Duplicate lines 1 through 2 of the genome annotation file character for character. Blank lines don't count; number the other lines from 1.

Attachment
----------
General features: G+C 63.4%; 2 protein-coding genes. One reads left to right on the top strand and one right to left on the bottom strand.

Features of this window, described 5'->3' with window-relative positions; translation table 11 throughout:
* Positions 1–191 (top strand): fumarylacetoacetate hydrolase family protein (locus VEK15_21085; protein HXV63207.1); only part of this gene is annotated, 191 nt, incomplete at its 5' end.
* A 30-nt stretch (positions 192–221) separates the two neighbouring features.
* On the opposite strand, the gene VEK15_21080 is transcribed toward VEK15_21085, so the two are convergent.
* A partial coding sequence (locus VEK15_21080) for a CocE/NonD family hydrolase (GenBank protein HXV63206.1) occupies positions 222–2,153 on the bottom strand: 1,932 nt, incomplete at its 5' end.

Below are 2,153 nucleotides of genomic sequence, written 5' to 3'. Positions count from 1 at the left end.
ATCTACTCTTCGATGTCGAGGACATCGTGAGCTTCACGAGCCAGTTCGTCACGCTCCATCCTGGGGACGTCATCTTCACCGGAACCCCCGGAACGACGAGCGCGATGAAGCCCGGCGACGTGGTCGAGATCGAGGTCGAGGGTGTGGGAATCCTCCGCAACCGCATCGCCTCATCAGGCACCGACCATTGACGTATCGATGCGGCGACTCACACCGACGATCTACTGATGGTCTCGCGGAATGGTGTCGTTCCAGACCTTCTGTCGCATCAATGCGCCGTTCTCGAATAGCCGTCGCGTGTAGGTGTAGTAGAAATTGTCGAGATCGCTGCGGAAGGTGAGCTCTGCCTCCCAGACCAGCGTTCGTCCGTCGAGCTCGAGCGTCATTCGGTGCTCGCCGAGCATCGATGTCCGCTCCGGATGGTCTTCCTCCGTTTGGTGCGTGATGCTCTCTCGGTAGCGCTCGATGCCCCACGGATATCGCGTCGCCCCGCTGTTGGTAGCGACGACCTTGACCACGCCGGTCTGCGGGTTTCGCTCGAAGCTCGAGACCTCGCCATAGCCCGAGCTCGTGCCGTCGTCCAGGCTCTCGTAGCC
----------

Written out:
General features: G+C 63.4%; 2 protein-coding genes. One reads left to right on the top strand and one right to left on the bottom strand.

Features of this window, described 5'->3' with window-relative positions; translation table 11 throughout: